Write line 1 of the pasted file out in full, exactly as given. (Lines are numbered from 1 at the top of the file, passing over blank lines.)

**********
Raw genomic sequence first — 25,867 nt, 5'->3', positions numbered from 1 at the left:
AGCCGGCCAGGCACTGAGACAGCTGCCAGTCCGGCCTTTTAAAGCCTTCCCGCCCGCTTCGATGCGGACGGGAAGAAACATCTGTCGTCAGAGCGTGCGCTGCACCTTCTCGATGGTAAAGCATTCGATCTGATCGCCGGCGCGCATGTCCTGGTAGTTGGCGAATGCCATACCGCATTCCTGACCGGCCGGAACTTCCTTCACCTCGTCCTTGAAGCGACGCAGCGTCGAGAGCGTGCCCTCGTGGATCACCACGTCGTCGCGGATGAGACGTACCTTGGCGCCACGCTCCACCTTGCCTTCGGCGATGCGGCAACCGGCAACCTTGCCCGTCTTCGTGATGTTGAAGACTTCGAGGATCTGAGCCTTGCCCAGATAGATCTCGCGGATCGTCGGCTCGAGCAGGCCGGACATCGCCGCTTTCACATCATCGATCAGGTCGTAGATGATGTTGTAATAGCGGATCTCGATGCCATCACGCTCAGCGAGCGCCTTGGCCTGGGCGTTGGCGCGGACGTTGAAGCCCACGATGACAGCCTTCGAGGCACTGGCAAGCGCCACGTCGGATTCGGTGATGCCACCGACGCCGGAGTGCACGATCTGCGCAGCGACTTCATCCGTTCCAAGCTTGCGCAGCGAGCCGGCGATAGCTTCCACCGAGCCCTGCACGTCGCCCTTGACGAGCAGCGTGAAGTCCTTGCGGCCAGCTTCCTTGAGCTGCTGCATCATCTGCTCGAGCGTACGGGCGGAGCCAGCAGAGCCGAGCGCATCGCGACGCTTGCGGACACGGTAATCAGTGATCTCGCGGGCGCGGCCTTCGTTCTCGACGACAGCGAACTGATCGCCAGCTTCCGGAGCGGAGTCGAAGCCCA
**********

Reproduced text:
Raw genomic sequence first — 25,867 nt, 5'->3', positions numbered from 1 at the left: